Hospitals Pay Doctors to Reduce Costs

The use of financial incentives to improve performance in healthcare is expanding from hospitals to doctors.

I previously discussed and supported Medicare’s decision to stop paying for “never events” – mistakes that should never happen, such as operating on the wrong patient – which gives hospitals incentives to avoid the mistakes in the first place.

According to an article in Philadelphia Business Today, a dozen hospitals in New Jersey have launched an experiment to change the way doctors are paid, recognizing that, like hospitals, doctors also respond to financial incentives.

Hospitals, for example, are usually paid a flat fee for treating a patient with, say, pneumonia. The payment is the same no matter how many days the patient stays. The hospital's profit is higher when stays are short. But most doctors are paid on a fee-for-service basis, so they make more money when the patient gets more care.

Doctors that choose to participate in the three-year pilot project will be paid the same way by Medicare, but their hospitals will give them bonuses of $100 to $300 per patient if they reduce costs and improve quality.

They can do that in a variety of ways, said Alan Pope, vice president of medical affairs at Our Lady of Lourdes Medical Center in Camden, one of the 12 hospitals. They can start surgeries on time, order needed tests quickly, schedule rounds in the morning so they can write discharge orders early, think about price when ordering supplies such as artificial knees, and do everything possible to prevent infections…

Asked if Lourdes doctors even know what supplies cost, Pope said, "many of them do not or haven't had an interest in it. This [new program] will help increase their interest in it."

Most people would support the idea of a lean strategy of eliminating waste and focusing just on the steps of a process necessary to add value. But if the financial incentives are not aligned with that strategy, it won’t work. This kind of approach can help achieve the proper alignment.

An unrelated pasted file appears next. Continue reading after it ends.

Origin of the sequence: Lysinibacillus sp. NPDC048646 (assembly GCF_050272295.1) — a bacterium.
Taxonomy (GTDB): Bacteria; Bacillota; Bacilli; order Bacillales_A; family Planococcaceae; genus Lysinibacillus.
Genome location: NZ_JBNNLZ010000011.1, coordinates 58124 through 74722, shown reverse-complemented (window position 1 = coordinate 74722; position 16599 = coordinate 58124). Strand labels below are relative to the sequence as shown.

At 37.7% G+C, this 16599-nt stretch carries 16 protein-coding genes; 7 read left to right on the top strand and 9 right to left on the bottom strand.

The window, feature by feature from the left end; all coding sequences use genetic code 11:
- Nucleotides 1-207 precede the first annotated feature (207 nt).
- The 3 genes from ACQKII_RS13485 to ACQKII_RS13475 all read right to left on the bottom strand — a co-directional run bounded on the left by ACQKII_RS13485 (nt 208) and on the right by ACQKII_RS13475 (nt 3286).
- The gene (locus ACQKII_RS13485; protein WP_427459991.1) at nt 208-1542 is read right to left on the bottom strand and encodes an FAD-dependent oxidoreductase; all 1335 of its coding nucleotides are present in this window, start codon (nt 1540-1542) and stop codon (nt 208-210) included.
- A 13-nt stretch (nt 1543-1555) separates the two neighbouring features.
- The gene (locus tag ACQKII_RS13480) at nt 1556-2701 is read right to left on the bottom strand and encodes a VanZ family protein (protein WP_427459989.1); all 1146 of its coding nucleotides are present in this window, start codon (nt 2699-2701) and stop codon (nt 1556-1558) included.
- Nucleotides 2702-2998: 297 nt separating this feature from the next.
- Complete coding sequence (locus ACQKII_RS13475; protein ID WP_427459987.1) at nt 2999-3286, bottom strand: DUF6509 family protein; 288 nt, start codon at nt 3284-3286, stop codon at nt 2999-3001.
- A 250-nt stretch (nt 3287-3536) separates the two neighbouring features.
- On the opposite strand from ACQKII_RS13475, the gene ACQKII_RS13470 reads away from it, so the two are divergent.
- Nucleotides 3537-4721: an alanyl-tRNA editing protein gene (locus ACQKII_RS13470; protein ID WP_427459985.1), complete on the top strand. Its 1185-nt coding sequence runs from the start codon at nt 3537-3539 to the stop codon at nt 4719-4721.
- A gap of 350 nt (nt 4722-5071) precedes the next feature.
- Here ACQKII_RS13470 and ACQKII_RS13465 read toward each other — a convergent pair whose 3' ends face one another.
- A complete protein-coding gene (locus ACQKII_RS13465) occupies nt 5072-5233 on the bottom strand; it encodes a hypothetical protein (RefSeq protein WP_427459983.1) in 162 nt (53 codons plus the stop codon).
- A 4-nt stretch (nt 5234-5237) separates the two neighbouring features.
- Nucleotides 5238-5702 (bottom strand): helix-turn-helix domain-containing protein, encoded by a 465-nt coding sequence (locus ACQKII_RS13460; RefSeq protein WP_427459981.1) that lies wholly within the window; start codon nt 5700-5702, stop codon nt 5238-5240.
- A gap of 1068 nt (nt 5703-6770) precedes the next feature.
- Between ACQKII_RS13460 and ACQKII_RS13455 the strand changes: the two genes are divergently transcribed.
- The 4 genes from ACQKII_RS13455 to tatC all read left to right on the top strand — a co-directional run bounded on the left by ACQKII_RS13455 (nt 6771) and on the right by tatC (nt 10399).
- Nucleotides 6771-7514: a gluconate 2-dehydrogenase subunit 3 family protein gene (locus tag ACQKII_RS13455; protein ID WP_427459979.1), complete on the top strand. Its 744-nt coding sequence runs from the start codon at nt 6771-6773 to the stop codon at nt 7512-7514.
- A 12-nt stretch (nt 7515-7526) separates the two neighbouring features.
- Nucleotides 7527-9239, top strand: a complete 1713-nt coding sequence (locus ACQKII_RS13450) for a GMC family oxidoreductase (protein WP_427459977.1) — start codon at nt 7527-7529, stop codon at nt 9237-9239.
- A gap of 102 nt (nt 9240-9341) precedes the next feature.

Book Talk: Measuring and Improving Performance

Deploying IT systems can often be the bane of a company’s existence. A new book, Measuring and Improving Performance: Information Technology Applications in Lean Systems by James William Martin, explains how the effective use of Lean project management methodologies can increase the productivity of information system deployment in service and manufacturing organizations.

Featuring roadmaps and checklists, this book will help IT and lean professionals discover more efficient ways to monitor business activity, gather business intelligence, and manage and analyze business processes.

The book covers several project management methods including agile project management, agile unified process, SCRUM, and extreme programming.

Martin has been a Lean Six Sigma consultant and master black belt for 10 years. He is also the author of Lean Six Sigma for the Office and Operational Excellence: Using Lean Six Sigma to Translate Customer Value through Global Supply Chains.

Do you have a question or comment about a book(s) that you would like addressed in Book Talk? Email me directly at Ralph.bernstein@taylorandfrancis.com.


Join the Healthcare Improvement Book Club

If you belong to LinkedIn, you can join a new Healthcare Improvement Book Club we’ve created as a LinkedIn group.

The purpose of the club is to identify and discuss books about process improvement in healthcare.

Since we publish books of this type, obviously we hope this club will help make people aware of those books and purchase them. However, the club is open for discussion of any books on healthcare improvement, not just those published by Productivity Press.

So please join the group and start a discussion about a book you know, a book you’re looking for or another topic.


Is Twitter a Lean Tool?